Hoax bomber Lloyd Jones' seven-and-a-half years jail
A gambling addict who carried out robberies across Wales and England using a fake bomb has been jailed for seven-and-a-half-years.
Lloyd Kieran Jones used unsophisticated disguises to try to hide his identity at betting shops and travel agencies, Cardiff Crown Court heard.
Jones, 32, from Glynneath, near Neath, carried a plastic bag full of wires and notes threatening to blow himself up.
He admitted six counts of robbery and two of attempted robbery.
Jones, who is unemployed, committed the thefts in eight counties while out of prison on licence for robbery.
In one robbery he wore a plaster over one of his eyes, and stole in total more than £7,000, but frittered the money away on drink, drugs and taxi fares.
Tony Trigg, prosecuting, said Jones deliberately targeted women at premises he viewed as "soft touches".
Mr Trigg said: "His method in each case was to use a plastic carrier which had wires protruding from it and giving his female victims a hand-written note saying that unless they gave him money he would detonate a bomb.
"They did not know the bomb was not real and genuinely feared for their lives. Some of the women had to receive counselling and are still traumatised by what happened."
On 21 September last year, he entered at the Ladbrokes betting shop in Nelson, Caerphilly, smelling of alcohol and wearing a waterproof plaster over his right eye.
Jones handed a note to a cashier which read: "This is not a joke. There is a bomb in the bag. Keep calm."
But despite trying to hide his voice by using the note, he produced a mobile phone and told the cashier he would use it to detonate the bomb, before making off with about £400.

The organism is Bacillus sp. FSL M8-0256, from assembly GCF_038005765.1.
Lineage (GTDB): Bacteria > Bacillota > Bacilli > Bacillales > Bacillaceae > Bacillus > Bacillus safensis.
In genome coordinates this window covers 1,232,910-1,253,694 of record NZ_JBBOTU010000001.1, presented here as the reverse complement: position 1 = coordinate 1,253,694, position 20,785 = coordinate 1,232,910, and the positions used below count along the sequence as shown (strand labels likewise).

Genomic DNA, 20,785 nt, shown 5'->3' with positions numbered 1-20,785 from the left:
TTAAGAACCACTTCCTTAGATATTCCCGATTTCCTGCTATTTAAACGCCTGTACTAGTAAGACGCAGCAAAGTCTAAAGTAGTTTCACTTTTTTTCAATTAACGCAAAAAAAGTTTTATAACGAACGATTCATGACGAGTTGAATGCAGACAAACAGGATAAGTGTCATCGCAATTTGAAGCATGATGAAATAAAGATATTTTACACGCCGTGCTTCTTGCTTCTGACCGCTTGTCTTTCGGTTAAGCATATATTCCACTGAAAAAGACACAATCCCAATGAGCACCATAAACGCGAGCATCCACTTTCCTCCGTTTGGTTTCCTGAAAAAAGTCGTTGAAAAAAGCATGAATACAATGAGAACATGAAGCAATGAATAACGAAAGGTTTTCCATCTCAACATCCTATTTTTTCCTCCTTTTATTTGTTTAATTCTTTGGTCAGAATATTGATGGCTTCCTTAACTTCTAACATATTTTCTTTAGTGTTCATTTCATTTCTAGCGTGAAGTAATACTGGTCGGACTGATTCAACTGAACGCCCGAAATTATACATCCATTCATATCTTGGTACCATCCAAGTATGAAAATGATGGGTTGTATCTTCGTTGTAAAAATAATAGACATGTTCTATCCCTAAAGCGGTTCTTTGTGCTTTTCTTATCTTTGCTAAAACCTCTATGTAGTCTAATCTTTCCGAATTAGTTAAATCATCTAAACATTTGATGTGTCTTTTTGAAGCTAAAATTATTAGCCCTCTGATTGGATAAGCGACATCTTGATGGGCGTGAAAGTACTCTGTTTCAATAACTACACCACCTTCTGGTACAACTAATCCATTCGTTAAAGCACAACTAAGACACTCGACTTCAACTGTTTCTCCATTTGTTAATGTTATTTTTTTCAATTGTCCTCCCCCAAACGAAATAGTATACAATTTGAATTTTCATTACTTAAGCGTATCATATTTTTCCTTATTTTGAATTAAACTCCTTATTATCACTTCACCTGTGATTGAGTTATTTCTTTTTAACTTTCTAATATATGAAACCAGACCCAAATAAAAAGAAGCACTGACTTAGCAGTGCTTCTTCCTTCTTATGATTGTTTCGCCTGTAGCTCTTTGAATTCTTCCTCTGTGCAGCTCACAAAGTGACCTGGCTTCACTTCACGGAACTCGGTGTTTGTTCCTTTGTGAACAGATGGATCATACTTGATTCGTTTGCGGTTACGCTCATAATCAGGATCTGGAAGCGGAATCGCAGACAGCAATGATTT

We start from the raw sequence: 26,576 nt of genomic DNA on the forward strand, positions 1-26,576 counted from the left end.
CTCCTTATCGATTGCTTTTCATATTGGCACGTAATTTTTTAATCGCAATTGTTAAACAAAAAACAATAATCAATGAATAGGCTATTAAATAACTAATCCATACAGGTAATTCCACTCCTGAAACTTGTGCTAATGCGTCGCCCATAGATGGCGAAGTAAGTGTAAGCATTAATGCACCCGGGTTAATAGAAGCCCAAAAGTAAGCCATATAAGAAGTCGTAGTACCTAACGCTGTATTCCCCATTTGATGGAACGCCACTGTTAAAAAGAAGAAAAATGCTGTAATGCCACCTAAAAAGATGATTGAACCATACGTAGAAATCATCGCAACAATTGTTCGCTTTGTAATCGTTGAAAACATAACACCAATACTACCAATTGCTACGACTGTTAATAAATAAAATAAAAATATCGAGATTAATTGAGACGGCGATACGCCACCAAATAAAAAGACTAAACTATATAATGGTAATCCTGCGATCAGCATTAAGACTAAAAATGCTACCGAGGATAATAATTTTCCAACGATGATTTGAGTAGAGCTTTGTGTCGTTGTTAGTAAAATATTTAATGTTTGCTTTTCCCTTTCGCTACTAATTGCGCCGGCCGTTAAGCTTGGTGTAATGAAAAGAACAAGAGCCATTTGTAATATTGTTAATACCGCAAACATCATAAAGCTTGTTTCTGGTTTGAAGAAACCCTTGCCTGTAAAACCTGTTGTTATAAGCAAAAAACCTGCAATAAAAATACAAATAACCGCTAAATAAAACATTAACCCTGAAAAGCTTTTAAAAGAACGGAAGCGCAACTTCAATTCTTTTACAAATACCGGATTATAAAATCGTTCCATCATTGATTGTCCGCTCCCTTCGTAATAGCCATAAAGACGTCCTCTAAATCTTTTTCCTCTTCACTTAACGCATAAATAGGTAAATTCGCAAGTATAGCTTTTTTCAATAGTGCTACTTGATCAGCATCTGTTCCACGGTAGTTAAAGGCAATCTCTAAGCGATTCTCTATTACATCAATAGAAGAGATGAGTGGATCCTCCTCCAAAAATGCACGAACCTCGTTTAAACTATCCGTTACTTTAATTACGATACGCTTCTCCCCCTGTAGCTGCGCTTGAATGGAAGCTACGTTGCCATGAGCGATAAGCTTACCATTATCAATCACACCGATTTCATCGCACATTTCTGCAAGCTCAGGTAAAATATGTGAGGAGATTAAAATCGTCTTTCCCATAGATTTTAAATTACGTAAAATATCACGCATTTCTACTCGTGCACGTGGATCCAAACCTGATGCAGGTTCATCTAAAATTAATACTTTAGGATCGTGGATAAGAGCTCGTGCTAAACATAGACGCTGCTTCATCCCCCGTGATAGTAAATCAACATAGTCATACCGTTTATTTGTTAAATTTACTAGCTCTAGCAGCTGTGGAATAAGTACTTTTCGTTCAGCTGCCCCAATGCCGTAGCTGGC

Four days later, he used almost identical tactics at the Thomas Cook travel agents in Whitchurch, Cardiff.
Wearing thick-rimmed "joke" glasses and a builder's hat he approached the foreign exchange desk and threatened to blow up himself and his female victim, before making off with £943 and a handful of Turkish lira.
On 28 September, Jones went to Thomson's travel agents in Riverside Quay, Haverfordwest.
Appearing heavily intoxicated, and wearing a pair of fake glasses, he handed a staff member a shoebox with wiring poking out the side and said he would detonate the bomb unless he was handed money.
Jones made off with £2,115 and got away in a taxi but cut short his ride to Carmarthen after a message over the cabbie's radio warned drivers to be on the lookout for an armed robber.
He carried out further raids at travel agents in Droitwich, Worcester, on 10 October, and five days later in Worle, Weston-super-Mare, followed by two failed further robberies in Lydney, Gloucestershire, and in Hereford.
On 25 October, Jones robbed a Thomson branch in Newtown, Powys. He was arrested in Chippenham, Wiltshire, on 30 October when police noticed a man with a bag full of wires acting suspiciously.
'Believed he was invisible'
He told officers on his arrest: "I was just handing myself in anyway."
Mr Trigg said the defendant targeted the Coral betting shop in Neath as well as a Ladbrokes in Port Talbot, making off with a total of more than £2,000.
He wrote to the Recorder of Cardiff, Judge Eleri Rees, and said he was "profoundly sorry".
David Rees, defending, said Jones, who believed he was "invisible" during the bomb plots, had long-standing addictions.
The judge said: "You had been looking for soft targets and we have heard how all your victims were female members of staff.
"Although there was no physical harm to them, some of the women have detailed how they struggled to cope with the aftermath of the robberies."